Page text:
Coliform bacteria, such as Escherichia coli, Enterobacter aerogenes, Klebsiella pneumoniae, and Serratia marcescens, are common pathogens responsible for causing mastitis [9]. These bacteria are natural inhabitants of soil, digestive tracts, manure, and bedding materials. Contaminated bedding, with coliform numbers reaching 1,000,000 or more per gram, increases the likelihood of udder infections and clinical mastitis.

Coliform bacteria invade the udder through the teat sphincter when the teat ends come into contact with them. Once inside the mammary gland, coliform bacteria can either rapidly multiply or remain dormant. As the cow’s immune system attempts to destroy them, coliforms release endotoxins into the cow’s body. These endotoxins cause changes in vascular permeability, leading to edema and acute swelling of the gland, as well as a significant increase in neutrophils in the milk. The concentration of neutrophils may increase 40–250 times, effectively inhibiting the survival of E. coli. This excessive migration of neutrophils is linked to the pronounced systemic leukopenia and neutropenia seen in cases of peracute coliform mastitis [1]. Clinical signs of coliform mastitis are primarily caused by the endotoxins produced by the bacteria. Infected cows display a high fever, a depressed appetite, rapid weight loss, abnormal milk production, and decreased milk production. Seasonal patterns, such as high temperatures, heavy rainfall, and unstable weather conditions, often contribute to new clinical infections. Severe cases are more common in older, high-producing cows early in lactation. Coliform bacteria are widespread in the environment, affecting all dairy herds to varying degrees. While they cause a high percentage of acute clinical cases, they account for less than 5% of total infected quarters within a herd at any given time. In some cases, the release of sufficient endotoxin can lead to seriously ill cows and even death.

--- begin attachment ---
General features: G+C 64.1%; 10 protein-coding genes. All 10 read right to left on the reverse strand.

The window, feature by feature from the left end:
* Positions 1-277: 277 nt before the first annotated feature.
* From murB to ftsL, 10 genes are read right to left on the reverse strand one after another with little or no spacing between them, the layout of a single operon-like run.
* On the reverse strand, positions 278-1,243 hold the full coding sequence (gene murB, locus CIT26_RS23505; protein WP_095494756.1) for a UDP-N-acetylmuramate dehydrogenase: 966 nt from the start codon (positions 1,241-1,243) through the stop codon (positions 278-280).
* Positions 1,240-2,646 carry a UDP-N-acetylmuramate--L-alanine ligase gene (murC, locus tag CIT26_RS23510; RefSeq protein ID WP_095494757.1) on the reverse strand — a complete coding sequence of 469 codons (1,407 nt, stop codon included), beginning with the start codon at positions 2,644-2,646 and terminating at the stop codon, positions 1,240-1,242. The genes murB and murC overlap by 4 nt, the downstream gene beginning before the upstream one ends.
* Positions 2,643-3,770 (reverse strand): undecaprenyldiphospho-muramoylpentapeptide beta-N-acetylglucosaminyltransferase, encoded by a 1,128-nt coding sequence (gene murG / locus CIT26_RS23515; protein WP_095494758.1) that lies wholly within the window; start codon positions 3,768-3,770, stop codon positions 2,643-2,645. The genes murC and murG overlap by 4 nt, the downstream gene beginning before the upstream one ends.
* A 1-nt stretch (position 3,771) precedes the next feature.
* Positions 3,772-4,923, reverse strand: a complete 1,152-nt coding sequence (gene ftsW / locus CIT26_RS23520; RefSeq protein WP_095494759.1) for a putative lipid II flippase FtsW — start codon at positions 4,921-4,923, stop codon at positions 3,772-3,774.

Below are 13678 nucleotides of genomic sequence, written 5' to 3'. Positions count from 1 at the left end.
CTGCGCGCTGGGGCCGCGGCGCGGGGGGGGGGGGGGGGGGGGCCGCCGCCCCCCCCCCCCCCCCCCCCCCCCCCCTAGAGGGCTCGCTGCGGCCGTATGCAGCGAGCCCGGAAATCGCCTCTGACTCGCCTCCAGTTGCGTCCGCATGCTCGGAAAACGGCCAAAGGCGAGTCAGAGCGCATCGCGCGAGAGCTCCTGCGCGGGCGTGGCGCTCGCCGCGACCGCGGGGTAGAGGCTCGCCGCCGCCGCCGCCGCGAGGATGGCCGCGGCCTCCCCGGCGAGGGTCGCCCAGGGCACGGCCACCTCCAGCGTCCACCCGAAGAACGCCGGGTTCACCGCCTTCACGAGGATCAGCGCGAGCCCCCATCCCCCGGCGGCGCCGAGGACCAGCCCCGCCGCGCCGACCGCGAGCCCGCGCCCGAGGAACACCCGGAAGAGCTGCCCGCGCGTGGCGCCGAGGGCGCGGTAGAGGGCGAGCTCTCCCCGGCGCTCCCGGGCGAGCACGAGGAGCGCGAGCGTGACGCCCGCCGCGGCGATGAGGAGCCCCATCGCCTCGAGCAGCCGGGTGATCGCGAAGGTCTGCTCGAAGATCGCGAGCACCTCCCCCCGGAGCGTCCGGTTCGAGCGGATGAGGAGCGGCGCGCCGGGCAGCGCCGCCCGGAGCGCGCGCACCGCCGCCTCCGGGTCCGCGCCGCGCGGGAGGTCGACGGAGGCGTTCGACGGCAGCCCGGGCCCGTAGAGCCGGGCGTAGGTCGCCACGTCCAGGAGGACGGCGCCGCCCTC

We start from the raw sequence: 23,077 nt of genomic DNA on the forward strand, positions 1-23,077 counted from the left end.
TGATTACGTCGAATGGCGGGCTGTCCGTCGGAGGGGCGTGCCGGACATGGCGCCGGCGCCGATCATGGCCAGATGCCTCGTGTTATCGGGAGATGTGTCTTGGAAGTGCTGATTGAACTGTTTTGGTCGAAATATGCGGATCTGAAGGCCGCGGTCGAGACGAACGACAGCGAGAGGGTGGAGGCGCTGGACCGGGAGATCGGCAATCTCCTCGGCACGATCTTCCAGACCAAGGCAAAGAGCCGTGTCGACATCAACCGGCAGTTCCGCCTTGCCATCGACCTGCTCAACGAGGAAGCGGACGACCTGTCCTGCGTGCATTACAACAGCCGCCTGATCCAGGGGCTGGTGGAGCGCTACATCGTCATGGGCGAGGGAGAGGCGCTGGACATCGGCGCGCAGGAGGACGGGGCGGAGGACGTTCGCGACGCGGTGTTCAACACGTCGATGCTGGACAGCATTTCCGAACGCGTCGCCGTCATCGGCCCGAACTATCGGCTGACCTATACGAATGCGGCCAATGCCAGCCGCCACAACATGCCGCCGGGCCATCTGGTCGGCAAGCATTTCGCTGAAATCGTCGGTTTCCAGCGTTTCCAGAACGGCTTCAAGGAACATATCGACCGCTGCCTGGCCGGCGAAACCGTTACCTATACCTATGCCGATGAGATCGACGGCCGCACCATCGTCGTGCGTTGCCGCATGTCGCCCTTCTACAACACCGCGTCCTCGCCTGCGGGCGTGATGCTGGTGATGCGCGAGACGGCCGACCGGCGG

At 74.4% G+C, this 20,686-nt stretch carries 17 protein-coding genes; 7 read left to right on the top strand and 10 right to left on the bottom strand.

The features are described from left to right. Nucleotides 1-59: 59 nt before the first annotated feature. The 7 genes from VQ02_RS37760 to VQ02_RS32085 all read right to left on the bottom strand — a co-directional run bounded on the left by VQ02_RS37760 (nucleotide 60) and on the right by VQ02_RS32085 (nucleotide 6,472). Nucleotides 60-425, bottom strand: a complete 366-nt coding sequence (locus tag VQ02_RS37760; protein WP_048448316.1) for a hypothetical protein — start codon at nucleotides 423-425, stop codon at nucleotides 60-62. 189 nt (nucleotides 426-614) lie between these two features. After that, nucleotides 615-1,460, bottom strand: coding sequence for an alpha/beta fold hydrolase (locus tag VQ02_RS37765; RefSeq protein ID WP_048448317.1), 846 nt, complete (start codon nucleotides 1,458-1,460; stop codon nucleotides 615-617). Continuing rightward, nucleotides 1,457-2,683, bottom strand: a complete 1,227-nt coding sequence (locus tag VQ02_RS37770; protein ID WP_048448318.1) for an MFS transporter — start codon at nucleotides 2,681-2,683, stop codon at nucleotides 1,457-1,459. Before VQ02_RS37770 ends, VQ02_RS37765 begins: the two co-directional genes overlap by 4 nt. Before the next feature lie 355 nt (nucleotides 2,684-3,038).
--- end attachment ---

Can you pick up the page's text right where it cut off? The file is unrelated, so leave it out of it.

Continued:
Coliform bacteria cause numerous cases of acute clinical mastitis in dairy cows. Affected cows exhibit high fever, udder inflammation, depressed appetite, dehydration, diarrhea, decreased milk production, and abnormal milk. The milk may appear watery with clots, but these characteristics do not necessarily indicate the specific mastitis pathogen. Typically, only one quarter of cows are clinically infected, although coliforms can also cause persistent subclinical infections. Treating these infections is generally not effective, as the majorities are eliminated by the cow’s immune system.

Antibiotic Sensitivity Test for E. coli